It’s worth pointing out that the equation-based method is also real-time safe (deterministic runtime and does not allocate), although a microcontroller without an FPU would not be able to run it as quickly as a cascade of Boxcar filters.

The main advantage of polynomial-based motion profiling techniques is that you have a bit more flexibility in the constraints you can obey. For example, you could easily accommodate asymmetric forwards and backwards velocity/acceleration limits. It is also easy to change your constraints on the fly - as often as each control cycle. Doing this (for higher order constraints…velocity is easy) with FIR filters requires resizing the number of filter taps and pre-loading the new filter with the right initial conditions.

One other reason to favor the polynomial method is that relatively few high school students have had any exposure to linear filtering, but if they have taken a physics class they will know (and be able to apply) basic kinematics equations.

In general, though, either method works fine, and the filtering approach will be faster if you can get away with no asymmetries and constant constraints on higher order derivatives.

The only reason we used a lookup table last season is that (a) we wanted to be able to visualize the x/y/theta quintic spline paths we were generating before deploying to the robot to make sure they looked reasonable, and (b) we needed to re-parameterize our splines by arc length, which we did with naive (and costly) numerical integration that took a little too long on the cRIO. If we had more time we would have made some quick optimizations and just done it on the fly.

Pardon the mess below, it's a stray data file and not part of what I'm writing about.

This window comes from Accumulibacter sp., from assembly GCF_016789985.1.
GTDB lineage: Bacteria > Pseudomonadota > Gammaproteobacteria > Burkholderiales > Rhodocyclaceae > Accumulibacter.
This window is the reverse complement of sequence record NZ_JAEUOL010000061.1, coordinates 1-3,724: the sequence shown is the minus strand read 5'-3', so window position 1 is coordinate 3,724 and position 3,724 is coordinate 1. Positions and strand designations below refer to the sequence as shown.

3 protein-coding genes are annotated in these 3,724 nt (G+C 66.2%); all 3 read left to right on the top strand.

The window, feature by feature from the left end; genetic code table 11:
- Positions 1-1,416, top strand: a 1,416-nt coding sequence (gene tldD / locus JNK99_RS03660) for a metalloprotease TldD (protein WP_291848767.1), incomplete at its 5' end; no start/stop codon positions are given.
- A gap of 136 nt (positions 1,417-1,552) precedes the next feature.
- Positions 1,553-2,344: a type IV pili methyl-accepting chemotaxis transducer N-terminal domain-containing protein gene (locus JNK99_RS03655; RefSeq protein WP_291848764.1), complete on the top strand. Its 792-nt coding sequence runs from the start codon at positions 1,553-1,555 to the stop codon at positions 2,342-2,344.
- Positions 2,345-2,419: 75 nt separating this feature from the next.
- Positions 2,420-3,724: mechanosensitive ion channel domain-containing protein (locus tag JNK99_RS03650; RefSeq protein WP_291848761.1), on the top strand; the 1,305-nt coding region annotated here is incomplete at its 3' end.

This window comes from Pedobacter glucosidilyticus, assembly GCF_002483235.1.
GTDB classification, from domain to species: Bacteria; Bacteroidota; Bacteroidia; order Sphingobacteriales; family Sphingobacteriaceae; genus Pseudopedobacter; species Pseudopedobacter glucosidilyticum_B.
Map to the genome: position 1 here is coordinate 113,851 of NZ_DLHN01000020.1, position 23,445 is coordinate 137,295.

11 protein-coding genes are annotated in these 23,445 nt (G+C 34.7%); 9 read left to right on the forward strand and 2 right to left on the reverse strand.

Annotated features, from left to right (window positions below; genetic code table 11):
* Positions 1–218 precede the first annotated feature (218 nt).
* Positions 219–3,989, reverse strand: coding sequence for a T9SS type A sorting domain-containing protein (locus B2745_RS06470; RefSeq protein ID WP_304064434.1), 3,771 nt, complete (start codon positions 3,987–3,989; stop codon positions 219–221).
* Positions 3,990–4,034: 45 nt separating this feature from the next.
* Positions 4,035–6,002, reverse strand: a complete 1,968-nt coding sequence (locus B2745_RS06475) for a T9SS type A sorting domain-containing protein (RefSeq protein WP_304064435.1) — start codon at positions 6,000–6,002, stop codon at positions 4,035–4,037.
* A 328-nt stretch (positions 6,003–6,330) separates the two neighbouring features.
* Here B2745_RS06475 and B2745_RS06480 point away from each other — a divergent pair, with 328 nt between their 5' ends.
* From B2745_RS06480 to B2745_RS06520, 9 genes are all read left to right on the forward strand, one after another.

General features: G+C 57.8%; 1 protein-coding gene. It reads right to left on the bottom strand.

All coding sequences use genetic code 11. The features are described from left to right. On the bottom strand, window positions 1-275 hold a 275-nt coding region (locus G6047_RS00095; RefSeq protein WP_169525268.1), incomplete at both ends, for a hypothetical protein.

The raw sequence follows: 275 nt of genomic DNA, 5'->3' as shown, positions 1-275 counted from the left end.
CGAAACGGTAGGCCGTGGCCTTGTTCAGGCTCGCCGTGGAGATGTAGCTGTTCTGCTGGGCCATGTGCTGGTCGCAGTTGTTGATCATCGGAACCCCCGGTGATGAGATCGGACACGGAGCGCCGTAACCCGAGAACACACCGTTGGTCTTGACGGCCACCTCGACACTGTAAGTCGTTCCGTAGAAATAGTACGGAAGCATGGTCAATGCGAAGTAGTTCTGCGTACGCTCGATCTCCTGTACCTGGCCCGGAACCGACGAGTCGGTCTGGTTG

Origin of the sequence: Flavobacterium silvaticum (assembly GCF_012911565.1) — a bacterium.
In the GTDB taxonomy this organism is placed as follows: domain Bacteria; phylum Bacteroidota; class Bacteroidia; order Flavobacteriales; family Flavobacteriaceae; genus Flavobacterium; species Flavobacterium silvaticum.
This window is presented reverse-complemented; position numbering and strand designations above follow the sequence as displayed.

The lookup table method was the best way for our team, as all of our autonomous action is based on distance triggers. We would generate the desired motion profile on the roboRIO, generate a .csv file from the data, copy it to the laptop, and open it in excel. This let us sit in front of graphs and data and decide when and where each action in autonomous would happen. It takes some amount of time for our elevator and container swatter to move, so knowing how fast the robot was going at each point was very helpful to determine where we should set the distance trigger for starting elevator or swatter movement.

The table method is also super easy to explain. The polynomial method would require separate polynomials for acceleration ramp up, constant positive acceleration, acceleration ramp down, constant velocity, deceleration ramp, constant deceleration, and final deceleration ramp. That seems harder to keep track of.